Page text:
Want to know what I learned on Christmas Day this past year? When my brother and I were having a phone conversation with my father, I didn't want to talk to him. I let my brother do most of the talking, and I only said the obligatory "I love you" and "Merry Christmas" to him.
He's making an effort for the first time in 15 years to be a part of our lives. Last year he called me on my birthday, on Thanksgiving and on Christmas. I honestly can't remember the last time that happened. In fact, the last time he called my on my birthday was over 20 years ago. And that time was a mistake, since he'd forgotten my birthday and was trying to convince my mother to let him come back home.
I could easily delve into the dangerous world that is my daddy issues, but I will only skim the surface.
On Christmas Day I learned that I'm not ready to let down my walls with him. I learned he's going to have to work super hard to get back into my life. He can't come waltzing back in like nothing ever happened, no pain was ever felt, like he never broke my heart when I was a little girl. She still feels this pain despite the fact that the grown up woman inside of me has forgiven him and wants to move on.
For better or worse, I'm apathetic to my father's advances. If we get a relationship out of this, fine. If we don't, fine. I've lived this long without him I can keep going without breaking my stride if I want to. I wrote him off once, and it's hard to undo that.
Today he announced on Facebook that he's lost 209 pounds and counting. That's an incredible achievement and all the comments that followed his status said as much. I recognized one name in the comments. She is my mother's cousin. Bless her heart, she's always been kind and open and receptive to everybody. Despite the fact that up until last year she thought he was dead (that should prove how little he has to do with my actual life), she is now facebook friends with him and telling him congrats on the weight loss.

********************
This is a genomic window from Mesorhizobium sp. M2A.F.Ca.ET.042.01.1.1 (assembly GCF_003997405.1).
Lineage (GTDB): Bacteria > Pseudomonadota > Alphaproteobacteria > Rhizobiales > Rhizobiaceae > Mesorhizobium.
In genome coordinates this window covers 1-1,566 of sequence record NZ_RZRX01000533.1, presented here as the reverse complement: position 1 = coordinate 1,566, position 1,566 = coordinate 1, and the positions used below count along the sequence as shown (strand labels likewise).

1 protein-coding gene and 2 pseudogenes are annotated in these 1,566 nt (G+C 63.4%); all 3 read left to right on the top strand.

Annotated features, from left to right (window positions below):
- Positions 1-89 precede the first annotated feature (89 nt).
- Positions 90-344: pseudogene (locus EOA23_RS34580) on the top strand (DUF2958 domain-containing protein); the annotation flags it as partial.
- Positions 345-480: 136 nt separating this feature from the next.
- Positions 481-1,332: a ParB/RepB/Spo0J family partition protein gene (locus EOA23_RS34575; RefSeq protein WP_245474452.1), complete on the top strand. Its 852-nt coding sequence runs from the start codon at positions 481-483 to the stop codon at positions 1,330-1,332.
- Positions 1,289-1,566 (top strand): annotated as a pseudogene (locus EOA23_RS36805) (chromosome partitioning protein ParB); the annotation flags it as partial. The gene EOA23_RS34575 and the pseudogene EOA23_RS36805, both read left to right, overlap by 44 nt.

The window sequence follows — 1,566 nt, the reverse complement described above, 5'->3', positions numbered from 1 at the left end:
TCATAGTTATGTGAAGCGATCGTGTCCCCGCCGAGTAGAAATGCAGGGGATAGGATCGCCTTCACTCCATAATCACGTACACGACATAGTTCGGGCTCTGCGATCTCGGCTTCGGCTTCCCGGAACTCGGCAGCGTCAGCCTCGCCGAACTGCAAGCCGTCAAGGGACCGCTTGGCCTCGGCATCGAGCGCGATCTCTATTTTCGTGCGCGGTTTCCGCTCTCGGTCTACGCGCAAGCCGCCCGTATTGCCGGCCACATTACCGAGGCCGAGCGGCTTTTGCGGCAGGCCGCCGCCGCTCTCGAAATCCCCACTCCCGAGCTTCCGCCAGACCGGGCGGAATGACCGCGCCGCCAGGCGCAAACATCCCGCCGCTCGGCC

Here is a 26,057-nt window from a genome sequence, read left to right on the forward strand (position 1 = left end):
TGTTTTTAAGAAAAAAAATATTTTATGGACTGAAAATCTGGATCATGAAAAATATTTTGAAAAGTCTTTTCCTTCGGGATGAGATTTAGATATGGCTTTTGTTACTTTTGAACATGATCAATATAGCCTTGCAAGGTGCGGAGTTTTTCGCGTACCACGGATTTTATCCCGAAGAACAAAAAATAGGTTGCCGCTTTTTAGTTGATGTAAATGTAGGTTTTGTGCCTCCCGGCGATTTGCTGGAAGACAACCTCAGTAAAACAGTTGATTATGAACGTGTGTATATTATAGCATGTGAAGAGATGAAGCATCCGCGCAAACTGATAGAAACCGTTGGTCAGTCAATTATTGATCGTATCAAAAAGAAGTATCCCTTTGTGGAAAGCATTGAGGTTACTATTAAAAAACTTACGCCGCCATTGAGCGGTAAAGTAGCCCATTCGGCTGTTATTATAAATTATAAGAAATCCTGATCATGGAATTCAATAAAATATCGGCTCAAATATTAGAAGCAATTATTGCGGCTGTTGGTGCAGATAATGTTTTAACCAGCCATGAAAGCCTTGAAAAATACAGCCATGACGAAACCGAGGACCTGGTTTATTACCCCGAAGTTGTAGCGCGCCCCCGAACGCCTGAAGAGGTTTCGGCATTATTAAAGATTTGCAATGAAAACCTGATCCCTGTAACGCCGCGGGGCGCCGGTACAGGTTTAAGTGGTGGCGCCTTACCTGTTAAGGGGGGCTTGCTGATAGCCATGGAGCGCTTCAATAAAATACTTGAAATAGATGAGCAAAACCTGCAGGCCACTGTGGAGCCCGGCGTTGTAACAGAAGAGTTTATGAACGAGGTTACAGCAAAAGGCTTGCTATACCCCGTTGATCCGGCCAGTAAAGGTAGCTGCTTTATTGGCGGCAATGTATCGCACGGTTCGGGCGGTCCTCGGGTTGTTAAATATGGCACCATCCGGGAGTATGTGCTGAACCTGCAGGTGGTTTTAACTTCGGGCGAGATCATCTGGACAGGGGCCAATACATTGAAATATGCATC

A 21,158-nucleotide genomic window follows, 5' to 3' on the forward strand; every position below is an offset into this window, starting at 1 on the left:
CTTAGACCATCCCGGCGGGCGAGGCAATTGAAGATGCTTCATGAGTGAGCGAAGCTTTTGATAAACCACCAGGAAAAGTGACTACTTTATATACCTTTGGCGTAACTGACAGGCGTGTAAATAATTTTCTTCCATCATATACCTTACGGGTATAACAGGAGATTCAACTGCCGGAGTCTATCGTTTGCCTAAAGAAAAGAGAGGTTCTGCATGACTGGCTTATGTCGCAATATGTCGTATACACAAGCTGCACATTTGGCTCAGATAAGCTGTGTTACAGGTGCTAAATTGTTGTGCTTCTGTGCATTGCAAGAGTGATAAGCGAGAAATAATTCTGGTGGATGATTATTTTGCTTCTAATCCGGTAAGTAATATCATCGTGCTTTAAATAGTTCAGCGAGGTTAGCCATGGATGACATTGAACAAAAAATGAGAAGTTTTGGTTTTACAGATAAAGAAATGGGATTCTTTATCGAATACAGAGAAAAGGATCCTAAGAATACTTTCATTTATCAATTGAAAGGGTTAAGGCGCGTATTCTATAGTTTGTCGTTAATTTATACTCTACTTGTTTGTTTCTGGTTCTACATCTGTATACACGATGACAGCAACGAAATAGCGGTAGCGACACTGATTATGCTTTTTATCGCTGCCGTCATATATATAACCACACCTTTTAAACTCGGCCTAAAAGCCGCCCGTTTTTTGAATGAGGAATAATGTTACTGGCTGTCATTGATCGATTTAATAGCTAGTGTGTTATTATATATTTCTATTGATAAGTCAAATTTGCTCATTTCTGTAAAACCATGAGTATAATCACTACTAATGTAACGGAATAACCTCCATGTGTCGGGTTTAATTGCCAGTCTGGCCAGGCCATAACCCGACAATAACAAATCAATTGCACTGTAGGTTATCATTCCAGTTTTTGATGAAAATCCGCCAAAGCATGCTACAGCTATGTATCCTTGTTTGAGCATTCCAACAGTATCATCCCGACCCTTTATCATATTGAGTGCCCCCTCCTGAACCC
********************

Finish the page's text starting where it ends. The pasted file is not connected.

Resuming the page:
All the other names of the people applauding his weight loss were foreign to me. I have no idea who these people are, but they are emphatically cheering my father on. Two of them referred to him as "Uncle." One of those "Nieces" liked my comment of "Good Job, Dad" (short and sweet), and I couldn't help myself from clicking on her name to stalk her profile.
She was born in 1962 and lives in Oklahoma. My father was born in 1955, and I know he didn't meet this chick until 2001 at the earliest, because that's when he met his current wife. So, she's only 7 years younger than he is and she didn't know him until she was well into adulthood... and she feels the need to call him "Uncle?" Really? Does that read a little fake to anybody else or just me?
Today I learned that the life my dad has been living seems to be cultivated by a brand new family of people who don't seem to really know him at all. Or maybe I don't know him at all... after all, I have no idea who this bitch is, but evidently she's my "cousin" of sorts.
Ugh... daddy issues suck. If I have any advice out there for young fathers, don't fuck it up. These little girls need you.